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|Hopes escalating for post-pandemic growth in M&A|
Vietnam has witnessed only a few merger and acquisition (M&A) deals since the beginning of 2021. Thailand’s SCG acquired 70 per cent stake in Duy Tan Plastics while Danish group BioMar scooped up a majority share in Viet-Uc.
Commenting on this trend, Masataka Sam Yoshida, head of the Cross-border Division of RECOF Corporation, said that this situation is just temporary, and a bright future is expected ahead. For instance, Japanese investors have become more cautious than ever after the latest wave of the pandemic in Japan.
Vietnam has been extremely successful in keeping the pandemic under control, but the strict travel restrictions make it difficult for Japanese companies to arrange short-term business travels, which are fundamental and crucial in considering and proceeding with M&A transactions. “Having said that, the rationale for the investment in Vietnam has not changed. Vietnam has much higher growth potential than Japan where the economy is too mature. We are aware that Japanese companies remain interested in Vietnam, even though they are not active at this moment,” he said.
According to RECOF’s M&A database, the number of outbound transactions from Japan decreased by 33 per cent to 557 transactions in 2020, while the same number in Vietnam declined by 30 per cent to 23. Vietnam ranked sixth as the destination country for Japan among all countries worldwide, and second only to Singapore in Southeast Asia.
Sam Yoshida added, “COVID-19 has been the sole reason for the recent sluggish M&A transactions between Vietnam and Japan, so assuming the COVID-19 will be subdued with the start of vaccinations and the removal of travel restrictions, we are more than confident that the market will recover in the latter half of 2021.”
Meanwhile, Vo Ha Duyen, chairwoman of Vietnam International Law Firm, cited data by the Corporate Investment and Mergers & Acquisitions Center showing that the value of M&A deals in Vietnam in 2020 dropped by about a half from 2019. Various factors may have affected such activities, she said – the pandemic has had a significant impact on the global economy and also caused difficulties to dealmaking, while travel bans and lockdowns have hampered M&A due diligences and negotiation meetings.
According to Duyen, the ongoing changes to the laws of Vietnam have also contributed to some uncertainties. Under the new Law on Competition, a substantially higher percentage of M&A deals are subject to merger control filing requirements than under the old laws. Investors initially hoped that the introduction of the 30-day “preliminary review” track to the merger control filing procedure under the new law would help reduce procedural burdens.
Nonetheless, because sub-law regulatory guidance has not been issued, it seems that a majority of filing cases have not seen application of the 30-day preliminary review and have been subject to complex and uncertain evaluations which last for months.
In addition, local departments of planning and investment have had difficulties in applying the new Law on Investment as documents guiding the implementation of the law have not been issued. This could increase cases in which the licensing authorities have to seek opinions from other relevant authorities, which may contribute to delays in the M&A process.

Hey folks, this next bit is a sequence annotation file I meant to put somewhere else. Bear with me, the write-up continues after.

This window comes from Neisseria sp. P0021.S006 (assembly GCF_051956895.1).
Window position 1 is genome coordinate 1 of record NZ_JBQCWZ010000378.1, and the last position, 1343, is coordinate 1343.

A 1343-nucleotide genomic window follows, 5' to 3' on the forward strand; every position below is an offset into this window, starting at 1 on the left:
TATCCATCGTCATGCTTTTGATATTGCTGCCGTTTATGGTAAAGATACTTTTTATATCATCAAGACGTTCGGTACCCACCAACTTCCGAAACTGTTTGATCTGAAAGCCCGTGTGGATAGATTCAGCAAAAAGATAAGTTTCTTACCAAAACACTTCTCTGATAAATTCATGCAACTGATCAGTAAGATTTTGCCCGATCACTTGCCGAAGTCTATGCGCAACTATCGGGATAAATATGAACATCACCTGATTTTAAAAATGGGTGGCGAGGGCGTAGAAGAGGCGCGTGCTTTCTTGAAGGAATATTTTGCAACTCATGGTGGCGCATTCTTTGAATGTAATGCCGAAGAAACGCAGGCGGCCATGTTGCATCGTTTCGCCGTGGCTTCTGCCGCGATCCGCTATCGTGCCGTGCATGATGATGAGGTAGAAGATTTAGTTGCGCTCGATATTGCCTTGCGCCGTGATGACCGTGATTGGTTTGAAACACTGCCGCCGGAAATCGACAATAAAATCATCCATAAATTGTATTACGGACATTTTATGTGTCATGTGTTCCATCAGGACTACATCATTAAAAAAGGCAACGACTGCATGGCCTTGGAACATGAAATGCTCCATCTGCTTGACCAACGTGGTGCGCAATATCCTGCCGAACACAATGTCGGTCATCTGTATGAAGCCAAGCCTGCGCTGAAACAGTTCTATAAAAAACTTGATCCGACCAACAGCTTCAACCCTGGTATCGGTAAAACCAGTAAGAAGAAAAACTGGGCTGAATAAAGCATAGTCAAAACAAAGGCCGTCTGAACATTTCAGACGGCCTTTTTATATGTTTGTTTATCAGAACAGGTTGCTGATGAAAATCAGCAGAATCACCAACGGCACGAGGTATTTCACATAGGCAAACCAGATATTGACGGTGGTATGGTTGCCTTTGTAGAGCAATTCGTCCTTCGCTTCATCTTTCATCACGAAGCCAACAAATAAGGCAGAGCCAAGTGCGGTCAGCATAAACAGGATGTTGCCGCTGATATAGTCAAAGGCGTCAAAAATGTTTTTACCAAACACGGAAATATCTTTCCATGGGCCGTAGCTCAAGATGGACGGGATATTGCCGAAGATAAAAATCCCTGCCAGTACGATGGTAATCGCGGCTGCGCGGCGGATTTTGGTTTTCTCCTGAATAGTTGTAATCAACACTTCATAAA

“We hope that new decrees and circulars providing detailed and favourable regulatory guidance will be issued soon to support the competition and investment authorities in dealing efficiently with M&A transactions and to effectively reduce the time gap and uncertainties in the procedures, helping boost the recovery of M&A activities when the pandemic settles down,” Duyen said.
According to Vietnam M&A Forum Research Team, a number of mega deals are expected to be secured in 2021. Foreign investors from South Korea, Japan, Singapore, and Thailand will continue to dominate the market with the value of deals reaching up to $500 million. At present, Vietnam’s M&A market remains attractive to investors despite the impact of the global health crisis – in particular, in the second and third quarter of 2020 Vietnam witnessed more M&A deals after the country successfully contained the summer wave of infections.
That being said, Vietnam is hopeful about potential for post-pandemic M&A growth. Some experts have forecast that the main sectors that will contribute to the recovery of value in Vietnam are telecommunications, energy, infrastructure, pharmaceuticals, education, and e-commerce.
Sam Yoshida from RECOF said that Japanese companies are concerned with stability of global supply chains. Vietnam is not only competitive as a location for manufacturing, but also it stands at the crossroads in terms of free trade agreements with major economic zones and so is well positioned.
“Additionally, more Japanese companies are paying attention to sustainability and technology innovations, and they are eagerly looking for opportunities to apply their expertise, such as in renewable energy, smart cities, AI, and more in Vietnam, where the people are open to new ideas,” he said. “As for the pandemic, we highly evaluate Vietnam’s success in keeping the pandemic under control, and this fact makes the country even more attractive for the Japanese investors.”